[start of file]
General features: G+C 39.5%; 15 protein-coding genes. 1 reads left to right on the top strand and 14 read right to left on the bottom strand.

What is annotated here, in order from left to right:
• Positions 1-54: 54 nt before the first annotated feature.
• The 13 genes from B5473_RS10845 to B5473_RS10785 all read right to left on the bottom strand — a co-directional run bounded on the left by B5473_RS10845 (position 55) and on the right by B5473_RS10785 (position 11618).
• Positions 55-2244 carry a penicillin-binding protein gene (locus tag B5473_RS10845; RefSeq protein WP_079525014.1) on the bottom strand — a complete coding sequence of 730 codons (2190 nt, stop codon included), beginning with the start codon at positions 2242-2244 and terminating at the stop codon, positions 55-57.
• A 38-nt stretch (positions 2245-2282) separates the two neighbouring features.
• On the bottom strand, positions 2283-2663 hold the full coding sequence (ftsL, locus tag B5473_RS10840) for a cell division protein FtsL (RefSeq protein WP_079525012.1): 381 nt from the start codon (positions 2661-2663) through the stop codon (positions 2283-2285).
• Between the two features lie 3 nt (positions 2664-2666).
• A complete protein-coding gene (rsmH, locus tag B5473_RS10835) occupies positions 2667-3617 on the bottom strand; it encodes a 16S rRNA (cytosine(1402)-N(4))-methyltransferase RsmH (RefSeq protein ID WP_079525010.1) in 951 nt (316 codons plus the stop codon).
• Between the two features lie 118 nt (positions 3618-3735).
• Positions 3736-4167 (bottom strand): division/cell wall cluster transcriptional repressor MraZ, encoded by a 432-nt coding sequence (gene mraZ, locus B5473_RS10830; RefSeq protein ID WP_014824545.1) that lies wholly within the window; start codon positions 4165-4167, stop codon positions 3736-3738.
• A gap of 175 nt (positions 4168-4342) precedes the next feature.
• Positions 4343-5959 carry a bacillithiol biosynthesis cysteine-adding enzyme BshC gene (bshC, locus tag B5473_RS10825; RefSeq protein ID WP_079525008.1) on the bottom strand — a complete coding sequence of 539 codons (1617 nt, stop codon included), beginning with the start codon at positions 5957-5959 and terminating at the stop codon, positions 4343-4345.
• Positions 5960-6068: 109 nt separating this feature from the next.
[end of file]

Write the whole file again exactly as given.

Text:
General features: G+C 39.5%; 15 protein-coding genes. 1 reads left to right on the top strand and 14 read right to left on the bottom strand.

What is annotated here, in order from left to right:
• Positions 1-54: 54 nt before the first annotated feature.
• The 13 genes from B5473_RS10845 to B5473_RS10785 all read right to left on the bottom strand — a co-directional run bounded on the left by B5473_RS10845 (position 55) and on the right by B5473_RS10785 (position 11618).
• Positions 55-2244 carry a penicillin-binding protein gene (locus tag B5473_RS10845; RefSeq protein WP_079525014.1) on the bottom strand — a complete coding sequence of 730 codons (2190 nt, stop codon included), beginning with the start codon at positions 2242-2244 and terminating at the stop codon, positions 55-57.
• A 38-nt stretch (positions 2245-2282) separates the two neighbouring features.
• On the bottom strand, positions 2283-2663 hold the full coding sequence (ftsL, locus tag B5473_RS10840) for a cell division protein FtsL (RefSeq protein WP_079525012.1): 381 nt from the start codon (positions 2661-2663) through the stop codon (positions 2283-2285).
• Between the two features lie 3 nt (positions 2664-2666).
• A complete protein-coding gene (rsmH, locus tag B5473_RS10835) occupies positions 2667-3617 on the bottom strand; it encodes a 16S rRNA (cytosine(1402)-N(4))-methyltransferase RsmH (RefSeq protein ID WP_079525010.1) in 951 nt (316 codons plus the stop codon).
• Between the two features lie 118 nt (positions 3618-3735).
• Positions 3736-4167 (bottom strand): division/cell wall cluster transcriptional repressor MraZ, encoded by a 432-nt coding sequence (gene mraZ, locus B5473_RS10830; RefSeq protein ID WP_014824545.1) that lies wholly within the window; start codon positions 4165-4167, stop codon positions 3736-3738.
• A gap of 175 nt (positions 4168-4342) precedes the next feature.
• Positions 4343-5959 carry a bacillithiol biosynthesis cysteine-adding enzyme BshC gene (bshC, locus tag B5473_RS10825; RefSeq protein ID WP_079525008.1) on the bottom strand — a complete coding sequence of 539 codons (1617 nt, stop codon included), beginning with the start codon at positions 5957-5959 and terminating at the stop codon, positions 4343-4345.
• Positions 5960-6068: 109 nt separating this feature from the next.